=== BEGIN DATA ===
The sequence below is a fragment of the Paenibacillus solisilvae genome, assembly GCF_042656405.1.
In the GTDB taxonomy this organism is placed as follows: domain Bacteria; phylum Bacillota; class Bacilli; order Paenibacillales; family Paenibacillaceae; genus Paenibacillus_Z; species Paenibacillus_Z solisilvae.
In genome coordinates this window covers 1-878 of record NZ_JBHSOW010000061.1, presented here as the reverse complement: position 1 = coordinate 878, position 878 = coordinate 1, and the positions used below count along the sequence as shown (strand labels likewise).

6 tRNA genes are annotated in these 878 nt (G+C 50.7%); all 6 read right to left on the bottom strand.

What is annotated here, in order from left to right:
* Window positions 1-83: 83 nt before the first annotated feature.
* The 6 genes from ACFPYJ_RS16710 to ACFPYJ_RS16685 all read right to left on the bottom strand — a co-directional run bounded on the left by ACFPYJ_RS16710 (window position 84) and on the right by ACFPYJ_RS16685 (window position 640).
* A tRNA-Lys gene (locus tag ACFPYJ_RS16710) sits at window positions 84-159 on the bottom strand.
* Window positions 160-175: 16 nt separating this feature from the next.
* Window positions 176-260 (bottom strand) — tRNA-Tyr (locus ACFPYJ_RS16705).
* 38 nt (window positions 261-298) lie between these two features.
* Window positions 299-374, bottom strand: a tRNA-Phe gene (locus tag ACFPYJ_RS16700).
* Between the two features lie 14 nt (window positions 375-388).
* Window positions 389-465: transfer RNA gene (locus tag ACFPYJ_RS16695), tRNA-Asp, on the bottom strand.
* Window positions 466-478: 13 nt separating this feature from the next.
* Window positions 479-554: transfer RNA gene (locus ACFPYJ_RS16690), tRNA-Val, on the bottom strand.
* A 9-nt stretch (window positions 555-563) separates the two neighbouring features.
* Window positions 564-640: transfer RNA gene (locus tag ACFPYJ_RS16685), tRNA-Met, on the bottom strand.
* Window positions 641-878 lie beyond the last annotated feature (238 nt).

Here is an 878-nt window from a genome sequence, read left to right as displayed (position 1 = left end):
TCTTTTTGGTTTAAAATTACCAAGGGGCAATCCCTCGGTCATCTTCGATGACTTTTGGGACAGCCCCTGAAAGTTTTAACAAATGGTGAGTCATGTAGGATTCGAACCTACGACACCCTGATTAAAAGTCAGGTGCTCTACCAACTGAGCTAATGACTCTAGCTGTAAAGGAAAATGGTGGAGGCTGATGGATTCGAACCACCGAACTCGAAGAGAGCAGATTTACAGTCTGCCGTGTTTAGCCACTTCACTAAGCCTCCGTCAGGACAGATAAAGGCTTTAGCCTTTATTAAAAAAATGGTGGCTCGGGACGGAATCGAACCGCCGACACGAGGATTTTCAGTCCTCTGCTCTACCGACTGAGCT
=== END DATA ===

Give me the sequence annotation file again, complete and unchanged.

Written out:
The sequence below is a fragment of the Paenibacillus solisilvae genome, assembly GCF_042656405.1.
In the GTDB taxonomy this organism is placed as follows: domain Bacteria; phylum Bacillota; class Bacilli; order Paenibacillales; family Paenibacillaceae; genus Paenibacillus_Z; species Paenibacillus_Z solisilvae.
In genome coordinates this window covers 1-878 of record NZ_JBHSOW010000061.1, presented here as the reverse complement: position 1 = coordinate 878, position 878 = coordinate 1, and the positions used below count along the sequence as shown (strand labels likewise).

6 tRNA genes are annotated in these 878 nt (G+C 50.7%); all 6 read right to left on the bottom strand.

What is annotated here, in order from left to right:
* Window positions 1-83: 83 nt before the first annotated feature.
* The 6 genes from ACFPYJ_RS16710 to ACFPYJ_RS16685 all read right to left on the bottom strand — a co-directional run bounded on the left by ACFPYJ_RS16710 (window position 84) and on the right by ACFPYJ_RS16685 (window position 640).
* A tRNA-Lys gene (locus tag ACFPYJ_RS16710) sits at window positions 84-159 on the bottom strand.
* Window positions 160-175: 16 nt separating this feature from the next.
* Window positions 176-260 (bottom strand) — tRNA-Tyr (locus ACFPYJ_RS16705).
* 38 nt (window positions 261-298) lie between these two features.
* Window positions 299-374, bottom strand: a tRNA-Phe gene (locus tag ACFPYJ_RS16700).
* Between the two features lie 14 nt (window positions 375-388).
* Window positions 389-465: transfer RNA gene (locus tag ACFPYJ_RS16695), tRNA-Asp, on the bottom strand.
* Window positions 466-478: 13 nt separating this feature from the next.
* Window positions 479-554: transfer RNA gene (locus ACFPYJ_RS16690), tRNA-Val, on the bottom strand.
* A 9-nt stretch (window positions 555-563) separates the two neighbouring features.
* Window positions 564-640: transfer RNA gene (locus tag ACFPYJ_RS16685), tRNA-Met, on the bottom strand.
* Window positions 641-878 lie beyond the last annotated feature (238 nt).

Here is an 878-nt window from a genome sequence, read left to right as displayed (position 1 = left end):
TCTTTTTGGTTTAAAATTACCAAGGGGCAATCCCTCGGTCATCTTCGATGACTTTTGGGACAGCCCCTGAAAGTTTTAACAAATGGTGAGTCATGTAGGATTCGAACCTACGACACCCTGATTAAAAGTCAGGTGCTCTACCAACTGAGCTAATGACTCTAGCTGTAAAGGAAAATGGTGGAGGCTGATGGATTCGAACCACCGAACTCGAAGAGAGCAGATTTACAGTCTGCCGTGTTTAGCCACTTCACTAAGCCTCCGTCAGGACAGATAAAGGCTTTAGCCTTTATTAAAAAAATGGTGGCTCGGGACGGAATCGAACCGCCGACACGAGGATTTTCAGTCCTCTGCTCTACCGACTGAGCT